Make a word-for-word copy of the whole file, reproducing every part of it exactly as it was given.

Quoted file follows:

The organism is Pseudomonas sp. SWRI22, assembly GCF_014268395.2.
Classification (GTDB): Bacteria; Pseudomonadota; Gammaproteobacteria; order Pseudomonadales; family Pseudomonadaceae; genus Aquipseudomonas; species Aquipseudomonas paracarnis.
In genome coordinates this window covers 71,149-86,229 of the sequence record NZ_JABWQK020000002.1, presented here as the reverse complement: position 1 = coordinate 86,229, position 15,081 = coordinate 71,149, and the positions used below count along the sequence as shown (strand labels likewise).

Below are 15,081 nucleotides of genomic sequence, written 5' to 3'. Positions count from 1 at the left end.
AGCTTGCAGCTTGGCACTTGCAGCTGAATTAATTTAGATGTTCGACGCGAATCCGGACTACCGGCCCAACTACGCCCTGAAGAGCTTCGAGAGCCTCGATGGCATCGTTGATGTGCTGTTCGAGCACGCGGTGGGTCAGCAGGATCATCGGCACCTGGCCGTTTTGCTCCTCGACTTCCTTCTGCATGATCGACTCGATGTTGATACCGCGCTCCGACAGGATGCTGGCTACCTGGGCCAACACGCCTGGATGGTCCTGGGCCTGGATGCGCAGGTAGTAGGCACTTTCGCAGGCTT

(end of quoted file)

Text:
The organism is Pseudomonas sp. SWRI22, assembly GCF_014268395.2.
Classification (GTDB): Bacteria; Pseudomonadota; Gammaproteobacteria; order Pseudomonadales; family Pseudomonadaceae; genus Aquipseudomonas; species Aquipseudomonas paracarnis.
In genome coordinates this window covers 71,149-86,229 of the sequence record NZ_JABWQK020000002.1, presented here as the reverse complement: position 1 = coordinate 86,229, position 15,081 = coordinate 71,149, and the positions used below count along the sequence as shown (strand labels likewise).

Below are 15,081 nucleotides of genomic sequence, written 5' to 3'. Positions count from 1 at the left end.
AGCTTGCAGCTTGGCACTTGCAGCTGAATTAATTTAGATGTTCGACGCGAATCCGGACTACCGGCCCAACTACGCCCTGAAGAGCTTCGAGAGCCTCGATGGCATCGTTGATGTGCTGTTCGAGCACGCGGTGGGTCAGCAGGATCATCGGCACCTGGCCGTTTTGCTCCTCGACTTCCTTCTGCATGATCGACTCGATGTTGATACCGCGCTCCGACAGGATGCTGGCTACCTGGGCCAACACGCCTGGATGGTCCTGGGCCTGGATGCGCAGGTAGTAGGCACTTTCGCAGGCTT